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Q&A: Unloading Ugly Lentils And More

In mid-November, I was invited to speak at Agri-Trend’s Farm Forum at Saskatoon attended by nearly 800 of the most forward-thinking, cutting- edge farmers in Western Canada. My task? To review pulse production in Canada and the world and what effect this has on marketing and next year’s cropping plans. Much of the material discussed in the presentation has been covered in previous columns. I’d like, however, to focus on a few of the questions most frequently asked by farmers in relation to this season and looking forward to 2011.

Q.Will the market accept my low-quality lentils?

A.The short answer is yes. Very likely the market will accept the low-quality lentils produced in Canada this year. To elaborate we need to address some details. Canada has had similar harvest seasons, with similar percentages of low-quality lentils, the difference this year is the significant volume of low-quality lentils. For example, this season we have potentially produced 140,000 tonnes of X3s and 140,000 MT of No. 3 lairds. It is not too many years ago that 280,000 tonnes would have been the entire laird lentil crop. I believe over time the market will accept all of this production but it may not happen quickly. Be prepared to talk to many processors and have many samples on hand. Take advantage of the opportunities presented when the market chooses to purchase this quality.

Red lentils again present us with an unprecedented volume of low quality, and we may have produced in the range of a half-million tonnes of X3 or lower red lentils. The market seems to have some interest in these at this time, but be realistic about the prices being offered. Eighteen to 20 cents per pound is very fair considering the world’s and Canada’s production levels. Again talk to as many processors as possible and take opportunities to sell when they exist.

Q.For the purposes of budgeting on my farm, what value should I place on lentils and chickpeas?

A.This is a relatively difficult question to answer, especially at this time of year. Many factors play into this, including volumes of carry-over from our Canadian production as well as volumes produced in the upcoming harvests in other significant growing regions.

I do believe that we can be confident in firm green lentil prices, at least at No. 1 and No. 2 grades, where production volumes are lacking. For the purpose of budget comparisons on our farm, we are using price ideas of 28 cents per pound.

Reds have been a surprise in recent years. Even though rumours of overproduction filled the air this spring, the price has remained firm on seemingly ever-increasing demand. On our farm we are planning on a 25-cent red, though again only for budget comparisons.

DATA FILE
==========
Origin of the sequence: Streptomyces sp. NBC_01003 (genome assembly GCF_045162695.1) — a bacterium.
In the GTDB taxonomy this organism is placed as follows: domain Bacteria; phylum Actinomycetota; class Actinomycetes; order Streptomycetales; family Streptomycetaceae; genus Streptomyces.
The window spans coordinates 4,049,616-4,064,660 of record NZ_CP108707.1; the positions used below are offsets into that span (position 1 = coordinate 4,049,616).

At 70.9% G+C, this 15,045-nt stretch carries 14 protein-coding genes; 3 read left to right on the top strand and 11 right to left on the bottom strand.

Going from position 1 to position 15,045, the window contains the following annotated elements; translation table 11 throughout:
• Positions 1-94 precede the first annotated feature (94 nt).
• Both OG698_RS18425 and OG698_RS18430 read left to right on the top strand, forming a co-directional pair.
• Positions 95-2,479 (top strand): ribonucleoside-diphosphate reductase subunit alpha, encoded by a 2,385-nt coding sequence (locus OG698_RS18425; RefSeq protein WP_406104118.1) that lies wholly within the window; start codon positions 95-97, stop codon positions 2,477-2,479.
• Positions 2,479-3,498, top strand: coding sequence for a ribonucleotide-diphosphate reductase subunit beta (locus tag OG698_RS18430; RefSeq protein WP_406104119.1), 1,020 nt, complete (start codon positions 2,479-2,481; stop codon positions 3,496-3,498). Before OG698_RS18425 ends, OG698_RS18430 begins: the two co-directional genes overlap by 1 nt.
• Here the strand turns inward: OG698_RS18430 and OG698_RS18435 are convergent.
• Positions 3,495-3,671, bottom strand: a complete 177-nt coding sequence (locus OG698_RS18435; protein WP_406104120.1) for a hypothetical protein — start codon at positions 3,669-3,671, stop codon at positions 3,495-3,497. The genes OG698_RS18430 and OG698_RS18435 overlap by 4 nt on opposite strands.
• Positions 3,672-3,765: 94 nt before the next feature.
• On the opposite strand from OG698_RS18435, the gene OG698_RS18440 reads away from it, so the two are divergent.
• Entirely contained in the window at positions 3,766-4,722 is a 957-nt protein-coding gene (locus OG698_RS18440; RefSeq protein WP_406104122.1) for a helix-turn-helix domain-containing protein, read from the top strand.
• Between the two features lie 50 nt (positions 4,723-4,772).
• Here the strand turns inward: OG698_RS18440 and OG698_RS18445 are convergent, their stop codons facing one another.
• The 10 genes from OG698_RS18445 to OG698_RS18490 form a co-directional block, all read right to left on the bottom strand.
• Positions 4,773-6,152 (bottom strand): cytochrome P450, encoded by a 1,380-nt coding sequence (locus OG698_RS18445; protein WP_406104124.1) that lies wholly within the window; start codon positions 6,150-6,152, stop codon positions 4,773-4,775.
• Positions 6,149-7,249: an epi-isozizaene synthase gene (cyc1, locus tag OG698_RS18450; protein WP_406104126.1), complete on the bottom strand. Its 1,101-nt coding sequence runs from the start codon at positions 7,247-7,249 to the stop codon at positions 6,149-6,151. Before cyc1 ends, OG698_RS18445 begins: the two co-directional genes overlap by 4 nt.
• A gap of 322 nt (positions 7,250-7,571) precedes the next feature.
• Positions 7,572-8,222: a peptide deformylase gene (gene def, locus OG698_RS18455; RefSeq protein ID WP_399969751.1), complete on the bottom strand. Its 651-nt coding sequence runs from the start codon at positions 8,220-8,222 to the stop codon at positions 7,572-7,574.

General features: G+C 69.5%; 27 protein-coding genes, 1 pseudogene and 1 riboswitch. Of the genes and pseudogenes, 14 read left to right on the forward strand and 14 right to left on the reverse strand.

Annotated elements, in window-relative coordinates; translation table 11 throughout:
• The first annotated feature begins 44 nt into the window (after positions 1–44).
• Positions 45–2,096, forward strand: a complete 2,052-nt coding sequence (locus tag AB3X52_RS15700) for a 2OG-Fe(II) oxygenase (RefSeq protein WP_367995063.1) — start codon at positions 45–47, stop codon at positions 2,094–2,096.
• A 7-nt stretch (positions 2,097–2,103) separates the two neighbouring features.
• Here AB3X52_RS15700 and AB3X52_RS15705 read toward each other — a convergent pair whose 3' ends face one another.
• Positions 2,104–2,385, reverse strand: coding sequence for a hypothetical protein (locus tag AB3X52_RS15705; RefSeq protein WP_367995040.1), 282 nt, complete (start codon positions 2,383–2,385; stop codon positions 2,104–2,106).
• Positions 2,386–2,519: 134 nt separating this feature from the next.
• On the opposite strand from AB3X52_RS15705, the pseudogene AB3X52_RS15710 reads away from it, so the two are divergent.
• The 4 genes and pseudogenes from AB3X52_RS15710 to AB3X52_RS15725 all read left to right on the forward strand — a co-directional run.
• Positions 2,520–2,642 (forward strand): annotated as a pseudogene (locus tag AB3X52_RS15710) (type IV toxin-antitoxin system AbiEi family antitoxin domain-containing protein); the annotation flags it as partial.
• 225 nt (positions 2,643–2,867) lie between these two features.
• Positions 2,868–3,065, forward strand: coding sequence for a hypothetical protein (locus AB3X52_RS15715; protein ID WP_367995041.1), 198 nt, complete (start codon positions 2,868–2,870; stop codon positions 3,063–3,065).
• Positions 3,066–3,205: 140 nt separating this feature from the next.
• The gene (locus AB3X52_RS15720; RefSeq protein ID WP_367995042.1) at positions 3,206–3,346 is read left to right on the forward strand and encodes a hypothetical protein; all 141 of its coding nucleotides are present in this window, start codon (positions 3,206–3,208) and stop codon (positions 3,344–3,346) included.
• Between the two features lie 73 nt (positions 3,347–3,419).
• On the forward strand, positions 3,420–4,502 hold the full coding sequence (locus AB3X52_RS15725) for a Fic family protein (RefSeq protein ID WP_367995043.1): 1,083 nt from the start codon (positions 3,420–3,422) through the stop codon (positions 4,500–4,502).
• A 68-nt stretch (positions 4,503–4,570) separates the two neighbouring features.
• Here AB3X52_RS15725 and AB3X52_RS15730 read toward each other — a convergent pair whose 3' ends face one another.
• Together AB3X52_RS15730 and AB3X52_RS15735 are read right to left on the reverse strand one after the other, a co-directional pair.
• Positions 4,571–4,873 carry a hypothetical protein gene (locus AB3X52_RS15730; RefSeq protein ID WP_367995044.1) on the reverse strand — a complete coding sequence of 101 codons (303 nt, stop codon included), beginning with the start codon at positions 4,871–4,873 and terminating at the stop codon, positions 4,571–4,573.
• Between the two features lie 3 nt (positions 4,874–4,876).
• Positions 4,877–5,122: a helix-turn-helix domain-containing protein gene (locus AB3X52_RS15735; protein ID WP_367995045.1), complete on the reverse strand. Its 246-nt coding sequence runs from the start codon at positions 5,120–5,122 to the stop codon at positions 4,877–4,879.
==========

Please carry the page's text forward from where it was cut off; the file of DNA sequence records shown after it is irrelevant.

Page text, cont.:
Q.What effect will rising durum and canola prices have on lentil acres?

A.Short answer is I believe we will see a 15 per cent reduction in lentil acres (450,000 give or take) in 2011. Why? Using averages, which vary by growing region, if the 28-cent green lentil and 25-cent red lentil prices are accurate, then likely a net return on these is comparable to a $7.50- to $8-per-bushel durum crop and $10-per-bushel canola. Each farmer must analyze and decide what is the best for their rotation and return based on production patterns in their area. Also bear in mind that if Canadian growers are excited about durum, then others around the world will be too and $8 durum can become $6 durum quickly.

My advice most often on this question is this: Grow what you know best and your land grows best. Aim for the largest volume, highest-quality crop of whatever you can and year in year out you will likely be successful.

It is an unfortunate reality that farmers are forced to make choices about what to produce and when to market that production based on incomplete data. Each year is a series of snapshots and moments in time. At no one time will you know what may happen down the road and many events that shape the market are in the future.

What can you do? Make the best decision that you can based on that day’s intelligence. As always use a variety of sources to gather your information. Resist the urge to chase the market. Remember it is a marketing season, not day; view it as such, and rarely will a single decision to sell or not make or break the year. Build a solid plan. Execute the plan with an eye on being opportunistic when the market allows.

JeffJacksonisexportmarketingmanager

withWigmoreFarms( www.wigmorefarms.com) basedatRegina,Sask.Haveyougota

marketingstrategyquestion?Senditto [email protected] orcall306-757-3005

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